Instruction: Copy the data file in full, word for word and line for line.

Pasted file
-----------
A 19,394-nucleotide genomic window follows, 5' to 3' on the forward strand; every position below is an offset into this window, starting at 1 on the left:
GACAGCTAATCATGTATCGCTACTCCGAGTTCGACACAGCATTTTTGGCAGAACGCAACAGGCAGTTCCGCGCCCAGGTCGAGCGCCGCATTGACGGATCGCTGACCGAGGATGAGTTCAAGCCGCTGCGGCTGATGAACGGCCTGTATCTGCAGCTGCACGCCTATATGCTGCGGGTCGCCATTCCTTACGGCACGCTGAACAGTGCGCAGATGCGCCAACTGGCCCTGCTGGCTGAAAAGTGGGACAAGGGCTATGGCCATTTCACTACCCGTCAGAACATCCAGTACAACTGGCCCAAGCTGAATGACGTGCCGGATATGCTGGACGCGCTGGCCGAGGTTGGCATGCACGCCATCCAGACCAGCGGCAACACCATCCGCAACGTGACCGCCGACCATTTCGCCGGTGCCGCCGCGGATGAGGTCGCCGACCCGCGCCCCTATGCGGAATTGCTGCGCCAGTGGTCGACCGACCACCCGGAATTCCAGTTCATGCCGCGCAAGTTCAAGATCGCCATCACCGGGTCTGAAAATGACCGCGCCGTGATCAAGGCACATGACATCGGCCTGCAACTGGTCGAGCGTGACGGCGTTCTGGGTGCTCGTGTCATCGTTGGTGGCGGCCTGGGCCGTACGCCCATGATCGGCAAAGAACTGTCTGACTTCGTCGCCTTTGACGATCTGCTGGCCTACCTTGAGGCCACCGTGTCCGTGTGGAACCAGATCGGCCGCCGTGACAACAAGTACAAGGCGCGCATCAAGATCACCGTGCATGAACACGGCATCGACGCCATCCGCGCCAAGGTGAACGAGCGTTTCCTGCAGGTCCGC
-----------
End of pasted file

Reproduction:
A 19,394-nucleotide genomic window follows, 5' to 3' on the forward strand; every position below is an offset into this window, starting at 1 on the left:
GACAGCTAATCATGTATCGCTACTCCGAGTTCGACACAGCATTTTTGGCAGAACGCAACAGGCAGTTCCGCGCCCAGGTCGAGCGCCGCATTGACGGATCGCTGACCGAGGATGAGTTCAAGCCGCTGCGGCTGATGAACGGCCTGTATCTGCAGCTGCACGCCTATATGCTGCGGGTCGCCATTCCTTACGGCACGCTGAACAGTGCGCAGATGCGCCAACTGGCCCTGCTGGCTGAAAAGTGGGACAAGGGCTATGGCCATTTCACTACCCGTCAGAACATCCAGTACAACTGGCCCAAGCTGAATGACGTGCCGGATATGCTGGACGCGCTGGCCGAGGTTGGCATGCACGCCATCCAGACCAGCGGCAACACCATCCGCAACGTGACCGCCGACCATTTCGCCGGTGCCGCCGCGGATGAGGTCGCCGACCCGCGCCCCTATGCGGAATTGCTGCGCCAGTGGTCGACCGACCACCCGGAATTCCAGTTCATGCCGCGCAAGTTCAAGATCGCCATCACCGGGTCTGAAAATGACCGCGCCGTGATCAAGGCACATGACATCGGCCTGCAACTGGTCGAGCGTGACGGCGTTCTGGGTGCTCGTGTCATCGTTGGTGGCGGCCTGGGCCGTACGCCCATGATCGGCAAAGAACTGTCTGACTTCGTCGCCTTTGACGATCTGCTGGCCTACCTTGAGGCCACCGTGTCCGTGTGGAACCAGATCGGCCGCCGTGACAACAAGTACAAGGCGCGCATCAAGATCACCGTGCATGAACACGGCATCGACGCCATCCGCGCCAAGGTGAACGAGCGTTTCCTGCAGGTCCGC